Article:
By Tony Gieske
Willie Jones III brought a couple of familiar homies, Eric Reed and Trevor Ware, to Catalina’s Tuesday night to herald the release of his new CD. But the guy who stole the show was his Mexican born trumpet player Gilbert Castellanos, who played faster than Arturo Sandoval, Dizzy Gillespie or Freddie Hubbard. Yes.
His astounding velocity enabled him to build bebop on top of bebop, with every microscopic cadenza vividly present in the ear.
Of course, he had some enlightened help: the pianist Eric Reed, out of the Wynton Marsalis hive by way of Los Angeles, his native burg, and Trevor Ware, one of Jones’s fellow Degnan Avenue habitues, who backs everybody in town on his warmhearted bass.
The repertoire came mainly from the scoring pad of Reed. It embraced a couple of his somewhat impatient ballads in three beat measure that were well on the way to tenderness, and a fine up-tempo tribute to the forgotten avant-garde pianist Herbie Nichols that formed one of the highlights of the evening.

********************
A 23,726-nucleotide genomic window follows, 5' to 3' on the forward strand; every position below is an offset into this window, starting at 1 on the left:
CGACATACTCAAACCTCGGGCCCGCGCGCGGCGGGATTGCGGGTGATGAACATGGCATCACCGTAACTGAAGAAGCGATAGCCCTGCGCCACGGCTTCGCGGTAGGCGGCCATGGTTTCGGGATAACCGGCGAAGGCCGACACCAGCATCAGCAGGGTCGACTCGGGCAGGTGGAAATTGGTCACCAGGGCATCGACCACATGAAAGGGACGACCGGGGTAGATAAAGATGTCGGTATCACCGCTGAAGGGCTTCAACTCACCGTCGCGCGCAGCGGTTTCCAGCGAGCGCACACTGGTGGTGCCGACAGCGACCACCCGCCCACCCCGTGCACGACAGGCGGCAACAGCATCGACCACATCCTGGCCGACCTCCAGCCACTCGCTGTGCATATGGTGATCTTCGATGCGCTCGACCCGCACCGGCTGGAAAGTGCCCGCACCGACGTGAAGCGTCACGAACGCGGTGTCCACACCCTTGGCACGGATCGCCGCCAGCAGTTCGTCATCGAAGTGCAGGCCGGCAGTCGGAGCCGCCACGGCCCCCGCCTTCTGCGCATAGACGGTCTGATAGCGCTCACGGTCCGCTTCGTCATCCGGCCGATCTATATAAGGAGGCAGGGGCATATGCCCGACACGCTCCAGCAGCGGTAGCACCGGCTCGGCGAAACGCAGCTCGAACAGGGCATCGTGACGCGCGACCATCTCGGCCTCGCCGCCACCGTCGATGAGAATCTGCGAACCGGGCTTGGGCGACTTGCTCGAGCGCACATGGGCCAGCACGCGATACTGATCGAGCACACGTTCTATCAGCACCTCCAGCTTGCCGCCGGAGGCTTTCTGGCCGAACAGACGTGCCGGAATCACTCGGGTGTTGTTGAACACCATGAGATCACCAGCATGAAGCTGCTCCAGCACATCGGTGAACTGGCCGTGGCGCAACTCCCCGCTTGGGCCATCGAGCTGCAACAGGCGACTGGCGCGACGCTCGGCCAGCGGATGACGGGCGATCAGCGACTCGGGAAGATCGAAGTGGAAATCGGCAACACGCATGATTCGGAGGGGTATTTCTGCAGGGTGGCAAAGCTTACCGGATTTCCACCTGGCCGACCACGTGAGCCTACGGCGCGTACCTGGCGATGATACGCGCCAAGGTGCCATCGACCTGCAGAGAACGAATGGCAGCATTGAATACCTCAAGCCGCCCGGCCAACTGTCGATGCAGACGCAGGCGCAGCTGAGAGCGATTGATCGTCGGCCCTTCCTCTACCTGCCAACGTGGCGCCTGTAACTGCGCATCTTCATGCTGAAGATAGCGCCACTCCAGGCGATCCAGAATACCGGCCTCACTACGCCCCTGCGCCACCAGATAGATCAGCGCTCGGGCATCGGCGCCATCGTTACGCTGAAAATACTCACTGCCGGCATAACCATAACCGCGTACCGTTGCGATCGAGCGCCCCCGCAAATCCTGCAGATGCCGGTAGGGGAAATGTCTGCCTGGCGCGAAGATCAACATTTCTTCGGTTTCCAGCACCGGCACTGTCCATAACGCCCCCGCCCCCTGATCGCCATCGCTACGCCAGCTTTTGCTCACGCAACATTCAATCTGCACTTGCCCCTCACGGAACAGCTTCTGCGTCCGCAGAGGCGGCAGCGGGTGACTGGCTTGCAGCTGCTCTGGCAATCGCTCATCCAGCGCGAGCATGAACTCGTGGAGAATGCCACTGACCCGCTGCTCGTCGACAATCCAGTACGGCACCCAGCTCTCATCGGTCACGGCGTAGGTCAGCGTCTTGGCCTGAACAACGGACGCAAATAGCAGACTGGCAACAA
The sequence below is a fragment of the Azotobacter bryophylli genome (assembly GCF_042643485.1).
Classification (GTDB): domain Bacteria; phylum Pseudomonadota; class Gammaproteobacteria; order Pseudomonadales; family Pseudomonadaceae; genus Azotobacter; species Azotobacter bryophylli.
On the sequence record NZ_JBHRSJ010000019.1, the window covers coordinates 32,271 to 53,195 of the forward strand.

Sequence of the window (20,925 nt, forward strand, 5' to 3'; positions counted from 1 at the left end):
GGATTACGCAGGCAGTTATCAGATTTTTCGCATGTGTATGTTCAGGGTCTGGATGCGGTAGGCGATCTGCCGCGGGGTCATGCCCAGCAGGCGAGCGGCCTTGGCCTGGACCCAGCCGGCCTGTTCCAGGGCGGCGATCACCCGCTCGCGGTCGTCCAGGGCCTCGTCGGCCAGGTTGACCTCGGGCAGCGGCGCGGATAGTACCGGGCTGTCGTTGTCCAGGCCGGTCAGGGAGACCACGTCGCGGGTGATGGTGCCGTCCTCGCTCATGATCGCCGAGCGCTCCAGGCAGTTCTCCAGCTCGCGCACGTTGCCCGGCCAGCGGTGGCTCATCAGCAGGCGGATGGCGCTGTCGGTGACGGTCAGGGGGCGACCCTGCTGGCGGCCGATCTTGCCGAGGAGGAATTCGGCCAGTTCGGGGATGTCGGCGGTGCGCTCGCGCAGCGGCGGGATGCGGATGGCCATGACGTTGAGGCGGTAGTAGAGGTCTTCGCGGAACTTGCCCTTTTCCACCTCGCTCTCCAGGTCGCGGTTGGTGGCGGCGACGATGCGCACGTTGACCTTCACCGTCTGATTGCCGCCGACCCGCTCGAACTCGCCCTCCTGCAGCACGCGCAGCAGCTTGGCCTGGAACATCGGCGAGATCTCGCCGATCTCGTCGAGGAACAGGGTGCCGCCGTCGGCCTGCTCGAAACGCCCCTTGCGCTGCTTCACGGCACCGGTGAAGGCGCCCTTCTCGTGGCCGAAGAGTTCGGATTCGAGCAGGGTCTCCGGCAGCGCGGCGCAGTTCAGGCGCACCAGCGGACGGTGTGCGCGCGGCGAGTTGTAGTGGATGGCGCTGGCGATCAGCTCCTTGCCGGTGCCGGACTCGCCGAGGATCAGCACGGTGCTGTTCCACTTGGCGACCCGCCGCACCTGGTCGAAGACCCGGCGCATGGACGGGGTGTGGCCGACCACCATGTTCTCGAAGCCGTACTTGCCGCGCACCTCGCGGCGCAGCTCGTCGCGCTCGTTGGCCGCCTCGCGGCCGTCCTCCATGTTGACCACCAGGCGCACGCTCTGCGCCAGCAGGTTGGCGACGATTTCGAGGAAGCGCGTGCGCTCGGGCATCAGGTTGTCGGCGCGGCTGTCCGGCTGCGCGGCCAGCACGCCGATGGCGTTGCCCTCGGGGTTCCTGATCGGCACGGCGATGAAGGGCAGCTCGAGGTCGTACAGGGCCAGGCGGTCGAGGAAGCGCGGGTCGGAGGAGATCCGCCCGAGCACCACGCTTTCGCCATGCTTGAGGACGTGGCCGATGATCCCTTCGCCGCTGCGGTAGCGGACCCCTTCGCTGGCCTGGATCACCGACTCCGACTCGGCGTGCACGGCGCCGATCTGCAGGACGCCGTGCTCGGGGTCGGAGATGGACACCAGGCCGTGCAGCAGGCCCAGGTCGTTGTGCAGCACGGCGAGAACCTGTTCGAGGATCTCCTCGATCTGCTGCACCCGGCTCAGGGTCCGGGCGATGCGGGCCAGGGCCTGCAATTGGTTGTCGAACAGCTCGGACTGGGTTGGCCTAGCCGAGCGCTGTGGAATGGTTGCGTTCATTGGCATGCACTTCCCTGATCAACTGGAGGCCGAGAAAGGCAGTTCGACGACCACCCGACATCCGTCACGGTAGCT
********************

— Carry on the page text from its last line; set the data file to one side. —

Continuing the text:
Not to mention Sonny Rollins’ “Airigin,” the first number on which Castellanos left blood on the bandstand.
In addition to his classy comping, Reed played with intensity, scope and depth, bringing to mind Marsalis’s icon Duke Ellington here and there. He got to baiting Ware with quotes from Ahmad Jamal, and they enjoyed a laugh or two that were not shared by Jones or Castellanos, who stood for serious musicianship, thank you very much.
Now, I’ve been a fan of Willie Jones III since the 1980s, but on this night his mind seemed to be elsewhere. Not to say that he wasn’t full of his usual inspiring fireworks. He connected with the soloists as he always does, right on time with the stick tips, but he seemed to be overcompensating somehow.
Also, the CD he was plugging did not get released yet.
On the whole, though, you came away from the evening with gratitude. It would be foolish to say that bebop is coming back, since jazz has never given it up. But tonight seemed to say don’t you ever forget it.
Photos by Tony Gieske.
Read and see more of Tony Gieske’s jazz essays and photos at his personal web site tonyspage.com.